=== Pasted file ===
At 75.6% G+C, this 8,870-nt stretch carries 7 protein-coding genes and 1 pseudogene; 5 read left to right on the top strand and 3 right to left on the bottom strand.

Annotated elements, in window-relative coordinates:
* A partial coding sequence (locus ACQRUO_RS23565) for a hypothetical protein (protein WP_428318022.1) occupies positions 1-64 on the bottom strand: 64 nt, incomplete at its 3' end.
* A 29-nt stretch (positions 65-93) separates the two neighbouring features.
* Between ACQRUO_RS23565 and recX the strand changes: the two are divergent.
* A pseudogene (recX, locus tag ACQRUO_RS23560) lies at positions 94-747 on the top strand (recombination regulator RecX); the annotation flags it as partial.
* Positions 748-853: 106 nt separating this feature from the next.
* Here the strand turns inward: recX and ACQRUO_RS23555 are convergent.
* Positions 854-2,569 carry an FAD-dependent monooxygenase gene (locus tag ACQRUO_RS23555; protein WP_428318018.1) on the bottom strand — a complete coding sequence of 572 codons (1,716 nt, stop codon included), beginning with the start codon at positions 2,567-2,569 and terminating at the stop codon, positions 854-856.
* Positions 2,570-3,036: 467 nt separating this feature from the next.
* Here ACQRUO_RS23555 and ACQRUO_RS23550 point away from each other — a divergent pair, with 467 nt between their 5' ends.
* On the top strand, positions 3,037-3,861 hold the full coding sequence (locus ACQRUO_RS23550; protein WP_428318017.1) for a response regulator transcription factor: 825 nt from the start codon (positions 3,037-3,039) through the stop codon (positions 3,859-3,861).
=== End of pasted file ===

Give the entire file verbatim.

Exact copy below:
At 75.6% G+C, this 8,870-nt stretch carries 7 protein-coding genes and 1 pseudogene; 5 read left to right on the top strand and 3 right to left on the bottom strand.

Annotated elements, in window-relative coordinates:
* A partial coding sequence (locus ACQRUO_RS23565) for a hypothetical protein (protein WP_428318022.1) occupies positions 1-64 on the bottom strand: 64 nt, incomplete at its 3' end.
* A 29-nt stretch (positions 65-93) separates the two neighbouring features.
* Between ACQRUO_RS23565 and recX the strand changes: the two are divergent.
* A pseudogene (recX, locus tag ACQRUO_RS23560) lies at positions 94-747 on the top strand (recombination regulator RecX); the annotation flags it as partial.
* Positions 748-853: 106 nt separating this feature from the next.
* Here the strand turns inward: recX and ACQRUO_RS23555 are convergent.
* Positions 854-2,569 carry an FAD-dependent monooxygenase gene (locus tag ACQRUO_RS23555; protein WP_428318018.1) on the bottom strand — a complete coding sequence of 572 codons (1,716 nt, stop codon included), beginning with the start codon at positions 2,567-2,569 and terminating at the stop codon, positions 854-856.
* Positions 2,570-3,036: 467 nt separating this feature from the next.
* Here ACQRUO_RS23555 and ACQRUO_RS23550 point away from each other — a divergent pair, with 467 nt between their 5' ends.
* On the top strand, positions 3,037-3,861 hold the full coding sequence (locus ACQRUO_RS23550; protein WP_428318017.1) for a response regulator transcription factor: 825 nt from the start codon (positions 3,037-3,039) through the stop codon (positions 3,859-3,861).